un.

glad to shelter himself from Bunyan's generalizing logic, der Baxter's special pleading. Baxter, indeed, defended the work better than its author did : but Bunyan foiled them both on the question of Justification by Faith. This would be no great achievement now; but it was a victory then.

We are thus shut up to the Bible, for the origin of Bunyan's pure taste and general principles; and never was there a finer illustration or proof of its being “ able to furnish the man of God, thoroughly unto every good work and word.” Its one maxim,—“ Let every one that nameth the name of Christ depart from iniquity,”—became in Bunyan's hands a perfect system of Moral Philosophy ; embracing at once the princi. ples and details of duty.

“ The design of this exhortation,” he says, “was, and is, that naming the name of Christ should be accompanied with such a life of holiness as shall put additional lustre upon that name, whenever it is named in a religious way.” Such a lustre he himself determined to shed upon the name of Christ. “For my part," he says, “ I had rather be a pattern and exam. ple of piety; rather my life should be instructing to the saints, and condemning to the world, with Noah and Lot, than hazard myself amongst the multitude of the drossy. I know that many professors will fall short of eternal life; and my judg. ment tells me they will be of the slovenly sort, that so do: and for my part, I had rather run with the foremost, and win the prize, than come behind and lose my labour. Not that works do save us : but faith which layeth hold of Christ's righteous. ness for justification, sanctifieth the heart, and makes men desirous to live in this world to the glory of that Christ who died to save us from death.”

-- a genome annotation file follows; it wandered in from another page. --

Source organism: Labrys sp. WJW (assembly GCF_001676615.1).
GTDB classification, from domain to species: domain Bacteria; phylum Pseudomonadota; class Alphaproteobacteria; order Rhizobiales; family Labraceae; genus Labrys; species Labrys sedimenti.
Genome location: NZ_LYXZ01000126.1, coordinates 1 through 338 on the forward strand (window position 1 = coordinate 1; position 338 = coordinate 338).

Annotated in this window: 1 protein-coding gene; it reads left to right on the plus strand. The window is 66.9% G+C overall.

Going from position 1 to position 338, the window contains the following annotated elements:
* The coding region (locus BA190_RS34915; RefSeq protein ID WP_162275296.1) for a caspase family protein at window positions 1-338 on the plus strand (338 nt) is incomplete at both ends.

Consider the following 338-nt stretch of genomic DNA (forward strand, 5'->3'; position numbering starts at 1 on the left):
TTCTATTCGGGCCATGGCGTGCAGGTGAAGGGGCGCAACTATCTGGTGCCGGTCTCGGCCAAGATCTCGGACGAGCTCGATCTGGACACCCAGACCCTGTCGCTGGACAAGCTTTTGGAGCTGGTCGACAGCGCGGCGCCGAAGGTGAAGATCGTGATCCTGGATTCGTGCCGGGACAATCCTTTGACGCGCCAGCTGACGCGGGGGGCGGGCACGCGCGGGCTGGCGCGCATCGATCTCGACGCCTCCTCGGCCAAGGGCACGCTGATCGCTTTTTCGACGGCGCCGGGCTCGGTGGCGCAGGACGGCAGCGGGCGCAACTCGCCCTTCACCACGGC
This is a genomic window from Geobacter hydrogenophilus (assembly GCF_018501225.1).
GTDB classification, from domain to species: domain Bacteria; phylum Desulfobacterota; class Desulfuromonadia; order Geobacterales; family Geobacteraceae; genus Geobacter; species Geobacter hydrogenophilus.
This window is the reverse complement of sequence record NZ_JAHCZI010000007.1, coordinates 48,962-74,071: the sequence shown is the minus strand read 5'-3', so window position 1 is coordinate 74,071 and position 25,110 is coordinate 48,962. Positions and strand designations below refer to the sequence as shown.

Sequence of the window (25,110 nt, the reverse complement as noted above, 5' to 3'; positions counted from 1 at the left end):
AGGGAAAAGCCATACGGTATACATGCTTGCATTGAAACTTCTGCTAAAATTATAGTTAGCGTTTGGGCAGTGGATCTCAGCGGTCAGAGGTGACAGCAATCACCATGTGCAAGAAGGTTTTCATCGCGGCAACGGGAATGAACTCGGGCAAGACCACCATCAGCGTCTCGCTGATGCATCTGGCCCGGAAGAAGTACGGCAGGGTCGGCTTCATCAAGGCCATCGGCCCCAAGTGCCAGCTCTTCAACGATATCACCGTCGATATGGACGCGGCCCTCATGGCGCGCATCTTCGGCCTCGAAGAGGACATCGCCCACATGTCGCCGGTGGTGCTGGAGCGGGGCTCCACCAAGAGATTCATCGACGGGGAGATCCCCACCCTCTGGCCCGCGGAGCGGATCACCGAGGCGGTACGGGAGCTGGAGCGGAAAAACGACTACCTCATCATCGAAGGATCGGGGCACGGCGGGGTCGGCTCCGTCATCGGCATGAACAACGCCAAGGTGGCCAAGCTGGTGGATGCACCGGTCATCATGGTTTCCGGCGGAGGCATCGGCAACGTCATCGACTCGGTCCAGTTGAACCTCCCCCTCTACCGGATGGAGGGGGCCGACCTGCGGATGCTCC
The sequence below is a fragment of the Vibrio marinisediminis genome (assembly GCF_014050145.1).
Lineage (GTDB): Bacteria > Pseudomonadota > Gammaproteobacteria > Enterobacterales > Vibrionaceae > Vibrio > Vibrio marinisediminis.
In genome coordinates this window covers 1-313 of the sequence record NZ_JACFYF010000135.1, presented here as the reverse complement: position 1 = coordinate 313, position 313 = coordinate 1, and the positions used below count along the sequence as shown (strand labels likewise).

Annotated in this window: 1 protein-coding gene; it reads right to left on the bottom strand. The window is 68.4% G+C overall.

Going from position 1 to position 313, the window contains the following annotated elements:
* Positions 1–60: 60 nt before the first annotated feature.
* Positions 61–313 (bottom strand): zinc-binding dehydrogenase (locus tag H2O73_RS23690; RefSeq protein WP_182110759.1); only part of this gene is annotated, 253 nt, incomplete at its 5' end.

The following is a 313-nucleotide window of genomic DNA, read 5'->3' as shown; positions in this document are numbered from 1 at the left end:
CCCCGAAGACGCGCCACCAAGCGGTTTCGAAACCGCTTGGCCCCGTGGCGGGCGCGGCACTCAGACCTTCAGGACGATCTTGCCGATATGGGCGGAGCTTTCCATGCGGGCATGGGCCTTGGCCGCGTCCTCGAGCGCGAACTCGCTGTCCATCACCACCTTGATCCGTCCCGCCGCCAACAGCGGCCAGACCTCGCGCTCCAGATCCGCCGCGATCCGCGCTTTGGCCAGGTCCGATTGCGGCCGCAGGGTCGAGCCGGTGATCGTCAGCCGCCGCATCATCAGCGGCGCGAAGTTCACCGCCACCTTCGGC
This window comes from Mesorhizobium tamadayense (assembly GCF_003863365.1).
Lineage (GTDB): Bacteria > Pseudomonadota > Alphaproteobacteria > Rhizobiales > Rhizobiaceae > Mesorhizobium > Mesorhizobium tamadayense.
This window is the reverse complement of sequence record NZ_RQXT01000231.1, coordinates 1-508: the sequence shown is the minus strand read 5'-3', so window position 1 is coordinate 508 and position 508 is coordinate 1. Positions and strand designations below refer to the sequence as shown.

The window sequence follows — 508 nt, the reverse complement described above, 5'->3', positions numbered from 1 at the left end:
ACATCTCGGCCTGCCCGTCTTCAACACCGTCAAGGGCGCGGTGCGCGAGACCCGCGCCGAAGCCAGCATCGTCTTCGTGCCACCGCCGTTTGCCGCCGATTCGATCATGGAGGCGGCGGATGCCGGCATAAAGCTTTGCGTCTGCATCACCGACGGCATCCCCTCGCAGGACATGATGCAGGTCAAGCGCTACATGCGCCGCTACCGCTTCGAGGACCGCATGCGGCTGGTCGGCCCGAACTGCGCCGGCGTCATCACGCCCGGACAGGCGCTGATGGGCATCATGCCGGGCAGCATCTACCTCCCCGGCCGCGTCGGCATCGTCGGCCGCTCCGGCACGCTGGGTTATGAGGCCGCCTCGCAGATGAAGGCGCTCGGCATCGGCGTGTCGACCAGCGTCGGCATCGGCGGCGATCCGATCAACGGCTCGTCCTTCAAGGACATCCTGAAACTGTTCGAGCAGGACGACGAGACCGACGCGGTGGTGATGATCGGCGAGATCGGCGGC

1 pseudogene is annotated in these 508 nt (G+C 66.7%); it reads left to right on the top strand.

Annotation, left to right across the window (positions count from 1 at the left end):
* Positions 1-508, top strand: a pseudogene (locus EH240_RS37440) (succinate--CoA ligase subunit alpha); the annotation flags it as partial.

This was his mode of applying the maxim to himself. And he exemplified it so, that he could look round wherever he had “ gone preaching the Gospel,” and say, without faltering or blushing, “ For my part, I doubt the faith of many; and fear that it will prove no better than the faith of devils, in the day of God: for it standeth in bare speculation, and is without life and soul to that which is good. For where is the man that walketh with the Cross on his shoulder! Where is the man zealous of moral holiness ? For those things, indeed, which have nothing of the cross of the purse or the cross of the belly-or the cross of the back-or the cross of the vanity of household affairs, I find many busy sticklers : but self-denial, charity, purity in life and conversation, are almost turned